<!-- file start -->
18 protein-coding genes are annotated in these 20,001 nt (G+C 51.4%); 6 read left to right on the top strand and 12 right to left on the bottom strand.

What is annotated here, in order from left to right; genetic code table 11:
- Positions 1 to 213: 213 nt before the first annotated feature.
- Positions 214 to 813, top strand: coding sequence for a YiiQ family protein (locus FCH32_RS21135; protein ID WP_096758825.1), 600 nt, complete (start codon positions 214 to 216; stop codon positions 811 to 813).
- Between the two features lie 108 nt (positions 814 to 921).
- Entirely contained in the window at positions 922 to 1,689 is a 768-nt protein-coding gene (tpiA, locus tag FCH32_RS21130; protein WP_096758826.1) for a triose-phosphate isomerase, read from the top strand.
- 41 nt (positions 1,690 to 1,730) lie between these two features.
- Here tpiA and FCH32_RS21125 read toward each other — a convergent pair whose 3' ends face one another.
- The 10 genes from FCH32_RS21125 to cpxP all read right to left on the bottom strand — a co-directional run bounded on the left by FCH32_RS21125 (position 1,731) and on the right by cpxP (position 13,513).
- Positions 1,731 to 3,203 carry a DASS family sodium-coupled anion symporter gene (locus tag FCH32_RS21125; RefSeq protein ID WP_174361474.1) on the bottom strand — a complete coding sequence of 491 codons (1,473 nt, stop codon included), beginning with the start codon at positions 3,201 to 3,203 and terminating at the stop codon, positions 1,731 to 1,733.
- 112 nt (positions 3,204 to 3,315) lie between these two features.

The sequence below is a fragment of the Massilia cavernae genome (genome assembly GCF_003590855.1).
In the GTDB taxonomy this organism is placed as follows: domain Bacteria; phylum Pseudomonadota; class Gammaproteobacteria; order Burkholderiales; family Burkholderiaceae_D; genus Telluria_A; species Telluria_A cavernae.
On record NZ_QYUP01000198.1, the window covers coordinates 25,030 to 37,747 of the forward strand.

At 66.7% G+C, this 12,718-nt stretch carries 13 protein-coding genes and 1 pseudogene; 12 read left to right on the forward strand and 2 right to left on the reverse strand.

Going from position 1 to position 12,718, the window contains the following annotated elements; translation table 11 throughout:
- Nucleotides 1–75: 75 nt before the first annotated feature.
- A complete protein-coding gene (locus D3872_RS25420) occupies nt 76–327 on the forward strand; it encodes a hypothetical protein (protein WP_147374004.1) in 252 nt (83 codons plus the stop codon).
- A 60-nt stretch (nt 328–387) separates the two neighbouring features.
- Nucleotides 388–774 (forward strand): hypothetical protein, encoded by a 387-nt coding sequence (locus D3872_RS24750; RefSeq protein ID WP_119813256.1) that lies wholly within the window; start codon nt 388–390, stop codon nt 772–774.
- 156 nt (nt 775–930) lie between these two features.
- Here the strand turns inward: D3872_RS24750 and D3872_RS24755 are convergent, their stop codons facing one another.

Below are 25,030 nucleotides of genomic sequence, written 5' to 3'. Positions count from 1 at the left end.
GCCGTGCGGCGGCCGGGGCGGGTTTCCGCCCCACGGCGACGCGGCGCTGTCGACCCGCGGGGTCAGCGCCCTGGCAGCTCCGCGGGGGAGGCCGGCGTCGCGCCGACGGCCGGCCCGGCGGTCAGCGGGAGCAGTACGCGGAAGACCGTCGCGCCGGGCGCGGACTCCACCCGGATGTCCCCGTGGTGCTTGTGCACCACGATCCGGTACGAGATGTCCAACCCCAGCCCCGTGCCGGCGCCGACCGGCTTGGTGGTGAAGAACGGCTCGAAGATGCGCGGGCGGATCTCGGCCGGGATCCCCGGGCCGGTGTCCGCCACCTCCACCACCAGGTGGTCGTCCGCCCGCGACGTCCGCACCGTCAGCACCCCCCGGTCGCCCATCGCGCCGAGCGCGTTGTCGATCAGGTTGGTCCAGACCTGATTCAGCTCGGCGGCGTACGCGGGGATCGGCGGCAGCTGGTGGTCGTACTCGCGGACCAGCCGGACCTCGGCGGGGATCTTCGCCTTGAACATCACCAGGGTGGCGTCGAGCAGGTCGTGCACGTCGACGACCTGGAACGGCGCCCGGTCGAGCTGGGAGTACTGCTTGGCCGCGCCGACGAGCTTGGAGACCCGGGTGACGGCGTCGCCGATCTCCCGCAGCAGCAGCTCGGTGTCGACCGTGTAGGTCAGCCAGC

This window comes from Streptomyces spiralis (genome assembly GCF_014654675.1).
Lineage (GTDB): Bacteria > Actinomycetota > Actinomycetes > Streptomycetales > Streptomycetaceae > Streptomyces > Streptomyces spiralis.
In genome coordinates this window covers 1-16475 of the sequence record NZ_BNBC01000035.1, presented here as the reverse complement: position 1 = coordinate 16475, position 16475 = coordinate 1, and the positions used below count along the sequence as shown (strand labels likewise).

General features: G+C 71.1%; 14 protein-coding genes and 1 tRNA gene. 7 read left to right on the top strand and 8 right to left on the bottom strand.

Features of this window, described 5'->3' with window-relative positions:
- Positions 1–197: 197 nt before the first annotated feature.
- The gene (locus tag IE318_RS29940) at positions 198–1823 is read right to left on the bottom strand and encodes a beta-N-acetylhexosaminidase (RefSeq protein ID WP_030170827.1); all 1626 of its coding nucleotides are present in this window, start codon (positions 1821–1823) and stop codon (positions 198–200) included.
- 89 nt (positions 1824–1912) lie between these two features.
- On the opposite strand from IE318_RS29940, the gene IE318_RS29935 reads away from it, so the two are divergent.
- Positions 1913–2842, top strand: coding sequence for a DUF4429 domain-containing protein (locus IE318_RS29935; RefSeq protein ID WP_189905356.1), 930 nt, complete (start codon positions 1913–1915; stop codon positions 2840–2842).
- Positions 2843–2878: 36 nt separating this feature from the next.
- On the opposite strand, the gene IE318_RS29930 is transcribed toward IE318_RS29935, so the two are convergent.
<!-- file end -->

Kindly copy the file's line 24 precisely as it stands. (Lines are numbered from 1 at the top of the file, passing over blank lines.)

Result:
GCCGTGCGGCGGCCGGGGCGGGTTTCCGCCCCACGGCGACGCGGCGCTGTCGACCCGCGGGGTCAGCGCCCTGGCAGCTCCGCGGGGGAGGCCGGCGTCGCGCCGACGGCCGGCCCGGCGGTCAGCGGGAGCAGTACGCGGAAGACCGTCGCGCCGGGCGCGGACTCCACCCGGATGTCCCCGTGGTGCTTGTGCACCACGATCCGGTACGAGATGTCCAACCCCAGCCCCGTGCCGGCGCCGACCGGCTTGGTGGTGAAGAACGGCTCGAAGATGCGCGGGCGGATCTCGGCCGGGATCCCCGGGCCGGTGTCCGCCACCTCCACCACCAGGTGGTCGTCCGCCCGCGACGTCCGCACCGTCAGCACCCCCCGGTCGCCCATCGCGCCGAGCGCGTTGTCGATCAGGTTGGTCCAGACCTGATTCAGCTCGGCGGCGTACGCGGGGATCGGCGGCAGCTGGTGGTCGTACTCGCGGACCAGCCGGACCTCGGCGGGGATCTTCGCCTTGAACATCACCAGGGTGGCGTCGAGCAGGTCGTGCACGTCGACGACCTGGAACGGCGCCCGGTCGAGCTGGGAGTACTGCTTGGCCGCGCCGACGAGCTTGGAGACCCGGGTGACGGCGTCGCCGATCTCCCGCAGCAGCAGCTCGGTGTCGACCGTGTAGGTCAGCCAGC